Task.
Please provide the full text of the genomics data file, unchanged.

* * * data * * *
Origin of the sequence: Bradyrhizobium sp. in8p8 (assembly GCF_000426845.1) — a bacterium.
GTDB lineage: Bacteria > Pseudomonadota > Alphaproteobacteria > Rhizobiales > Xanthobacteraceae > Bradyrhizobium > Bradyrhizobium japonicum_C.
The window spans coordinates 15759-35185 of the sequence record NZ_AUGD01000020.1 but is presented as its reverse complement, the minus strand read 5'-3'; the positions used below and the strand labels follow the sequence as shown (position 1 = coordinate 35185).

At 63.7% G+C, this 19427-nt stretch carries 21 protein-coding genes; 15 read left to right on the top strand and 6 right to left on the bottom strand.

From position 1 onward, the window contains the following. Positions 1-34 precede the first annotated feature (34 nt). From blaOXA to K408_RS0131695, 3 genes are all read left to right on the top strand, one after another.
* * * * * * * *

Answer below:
Origin of the sequence: Bradyrhizobium sp. in8p8 (assembly GCF_000426845.1) — a bacterium.
GTDB lineage: Bacteria > Pseudomonadota > Alphaproteobacteria > Rhizobiales > Xanthobacteraceae > Bradyrhizobium > Bradyrhizobium japonicum_C.
The window spans coordinates 15759-35185 of the sequence record NZ_AUGD01000020.1 but is presented as its reverse complement, the minus strand read 5'-3'; the positions used below and the strand labels follow the sequence as shown (position 1 = coordinate 35185).

At 63.7% G+C, this 19427-nt stretch carries 21 protein-coding genes; 15 read left to right on the top strand and 6 right to left on the bottom strand.

From position 1 onward, the window contains the following. Positions 1-34 precede the first annotated feature (34 nt). From blaOXA to K408_RS0131695, 3 genes are all read left to right on the top strand, one after another.